Definitions

from The American Heritage® Dictionary of the English Language, 4th Edition

  • adj. Circular or spherical.
  • adj. Botany Circular and flat. Used especially of leaves.

from Wiktionary, Creative Commons Attribution/Share-Alike License

  • adj. Circular or spherical in shape; round.

from the GNU version of the Collaborative International Dictionary of English

  • adj. Resembling or having the form of an orb; spherical; circular; orbiculate.

from The Century Dictionary and Cyclopedia

  • Having the shape of an orb or orbit; spherical; circular; discoidal; round.
  • Rounded; complete; perfect.
  • In entomology, having a regularly rounded surface and bordered by a circular margin: as, the orbicular pronotum of a beetle.
  • In botany, having the shape of a flat body with a nearly circular outline: as, an orbicular leaf. Also orbiculate.
  • n. In entomology, a circular mark or spot nearly always found on the anterior wings of the noctuid moths.
  • In petrography, in phanerocrystal-line igneous rocks, having large spheroidal aggregations of minerals, in radial or concentric groups of megascopic crystals: as, orbicular granite, orbicular diorite.

from WordNet 3.0 Copyright 2006 by Princeton University. All rights reserved.

  • adj. having the shape of a sphere or ball
  • adj. circular or nearly circular

Etymologies

Middle English orbiculer, from Old French orbiculaire, from Late Latin orbiculāris, from Latin orbiculus, diminutive of orbis, circle, disk.
(American Heritage® Dictionary of the English Language, Fourth Edition)
From the Late Latin orbiculāris, from Latin orbiculus, diminutive of orbis ("orb"). (Wiktionary)

Examples

  • A couple of basketballs (multiple orbicular adjacencies) sitting (self-referentially abiding) in an empty aquarium (post-emptively vacated) looks pretty much the same no matter how described: obfuscatory, vacuous, goofy, uninspiring.

    It Is Perfectly Clear: Multiple Orbicular Adjacencies Abide

  • But, in this case, he included an interesting observation: “…the operculum is orbicular, and so small as to admit of the animal retiring one half the length of the shell.”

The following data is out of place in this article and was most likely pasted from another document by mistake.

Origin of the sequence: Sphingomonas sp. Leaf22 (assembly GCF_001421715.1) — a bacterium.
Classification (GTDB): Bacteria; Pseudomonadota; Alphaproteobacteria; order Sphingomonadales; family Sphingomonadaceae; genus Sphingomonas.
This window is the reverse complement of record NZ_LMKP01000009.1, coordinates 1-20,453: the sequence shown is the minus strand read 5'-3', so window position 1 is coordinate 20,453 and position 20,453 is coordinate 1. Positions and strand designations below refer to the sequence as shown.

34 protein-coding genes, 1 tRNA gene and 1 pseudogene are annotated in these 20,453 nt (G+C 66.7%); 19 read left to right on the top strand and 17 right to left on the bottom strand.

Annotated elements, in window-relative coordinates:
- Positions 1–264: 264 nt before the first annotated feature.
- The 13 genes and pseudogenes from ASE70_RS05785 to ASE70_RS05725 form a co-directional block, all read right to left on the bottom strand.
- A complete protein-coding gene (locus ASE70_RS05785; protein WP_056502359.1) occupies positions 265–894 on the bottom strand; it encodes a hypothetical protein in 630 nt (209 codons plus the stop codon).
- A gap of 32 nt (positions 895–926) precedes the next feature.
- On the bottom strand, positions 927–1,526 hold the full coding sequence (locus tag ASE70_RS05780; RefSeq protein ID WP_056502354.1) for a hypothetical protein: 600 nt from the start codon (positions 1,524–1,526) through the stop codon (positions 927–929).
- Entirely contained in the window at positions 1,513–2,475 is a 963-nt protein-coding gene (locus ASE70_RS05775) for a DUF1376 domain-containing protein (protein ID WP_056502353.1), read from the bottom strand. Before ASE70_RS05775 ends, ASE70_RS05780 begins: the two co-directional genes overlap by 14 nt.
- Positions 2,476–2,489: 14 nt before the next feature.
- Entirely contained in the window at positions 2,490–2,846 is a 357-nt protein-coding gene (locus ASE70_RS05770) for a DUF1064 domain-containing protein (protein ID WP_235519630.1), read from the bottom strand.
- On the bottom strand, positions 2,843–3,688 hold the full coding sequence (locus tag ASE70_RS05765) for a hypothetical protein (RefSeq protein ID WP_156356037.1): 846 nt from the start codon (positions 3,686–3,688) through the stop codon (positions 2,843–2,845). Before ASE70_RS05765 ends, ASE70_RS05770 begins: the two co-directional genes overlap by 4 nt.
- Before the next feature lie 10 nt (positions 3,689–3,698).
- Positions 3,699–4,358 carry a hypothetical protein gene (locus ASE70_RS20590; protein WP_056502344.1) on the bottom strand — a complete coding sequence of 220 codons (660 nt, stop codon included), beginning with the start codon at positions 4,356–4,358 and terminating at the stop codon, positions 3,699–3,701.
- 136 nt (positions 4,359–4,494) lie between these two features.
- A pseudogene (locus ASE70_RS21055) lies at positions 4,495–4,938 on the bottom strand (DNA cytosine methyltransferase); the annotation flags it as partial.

Archive 2006-06-01

  • There is another tree with orbicular leaves in pairs, which grows to an immense size.

    Unbeaten Tracks in Japan

  • F.R.S. Lamarck separated the mother-of-pearls shell (MARGARITA) from the swallow-tail muscles (AVICULA) on account of its more orbicular shape.

    Journals of expeditions of discovery into Central Australia, and overland from Adelaide to King George's Sound, in the years 1840-1

  • The world is spherical; the orbicular hath the pre-eminence above all other figures, for being round itself it hath its parts like itself.

    Essays and Miscellanies

  • Empedocles, before the four elements, introduceth the most minute bodies which resemble elements; but they did exist before the elements, having similar parts and orbicular.

    Essays and Miscellanies

  • Assuredly, fire is borne aloft, is without a soul, is easily quenchable and corruptible; but the sun is orbicular and animate, eternal and imperishable.

    Essays and Miscellanies

  • The Suffet had collected his men into an orbicular mass, in such

    Salammbo

  • The leaves are extremely varied, from deeply cordate to almost orbicular, 4-20 cm long, opposite or alternate.

    Chapter 37

  • The leaves are cordate-orbicular to ovate-orbicular, strongly acuminate, 15-30 cm long and broad; the petioles are thickened at the base with ear like projections that often encircle the stem.

    Chapter 37

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  • I do not speak it in vanity, but simply record the fact, that I was not unemployed in my profession by the late John Jacob Astor; a name which, I admit, I love to repeat, for it hath a rounded and orbicular sound to it, and rings like unto bullion.

    -- Bartleby the Scrivener

    November 21, 2009